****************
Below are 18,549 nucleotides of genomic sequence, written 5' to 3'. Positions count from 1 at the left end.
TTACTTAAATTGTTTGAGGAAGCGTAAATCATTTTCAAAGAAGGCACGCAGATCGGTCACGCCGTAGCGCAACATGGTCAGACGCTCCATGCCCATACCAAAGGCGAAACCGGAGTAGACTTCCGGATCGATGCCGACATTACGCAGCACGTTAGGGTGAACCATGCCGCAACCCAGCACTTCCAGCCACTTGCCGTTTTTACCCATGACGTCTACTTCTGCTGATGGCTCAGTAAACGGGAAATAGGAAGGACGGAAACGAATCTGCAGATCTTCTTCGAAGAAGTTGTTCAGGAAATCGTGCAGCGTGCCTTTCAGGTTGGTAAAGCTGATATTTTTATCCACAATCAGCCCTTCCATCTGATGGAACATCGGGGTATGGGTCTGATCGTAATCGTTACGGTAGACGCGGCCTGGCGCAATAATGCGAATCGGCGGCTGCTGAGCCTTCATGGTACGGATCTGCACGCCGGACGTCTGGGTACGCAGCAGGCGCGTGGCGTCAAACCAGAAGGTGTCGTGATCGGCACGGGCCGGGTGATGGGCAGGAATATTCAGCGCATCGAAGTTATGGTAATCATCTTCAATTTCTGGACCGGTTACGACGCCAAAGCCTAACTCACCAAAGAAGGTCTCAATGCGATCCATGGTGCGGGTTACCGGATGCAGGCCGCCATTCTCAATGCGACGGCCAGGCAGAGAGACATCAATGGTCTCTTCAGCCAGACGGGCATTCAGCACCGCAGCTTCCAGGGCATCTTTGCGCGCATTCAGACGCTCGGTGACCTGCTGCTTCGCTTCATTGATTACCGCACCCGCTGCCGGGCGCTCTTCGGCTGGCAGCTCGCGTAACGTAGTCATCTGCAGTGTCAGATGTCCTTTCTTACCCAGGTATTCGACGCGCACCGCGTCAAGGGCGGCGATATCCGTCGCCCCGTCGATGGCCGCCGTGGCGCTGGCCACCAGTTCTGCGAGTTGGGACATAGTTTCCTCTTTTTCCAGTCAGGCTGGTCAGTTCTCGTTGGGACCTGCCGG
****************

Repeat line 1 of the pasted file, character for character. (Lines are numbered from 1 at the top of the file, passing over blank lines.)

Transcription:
Below are 18,549 nucleotides of genomic sequence, written 5' to 3'. Positions count from 1 at the left end.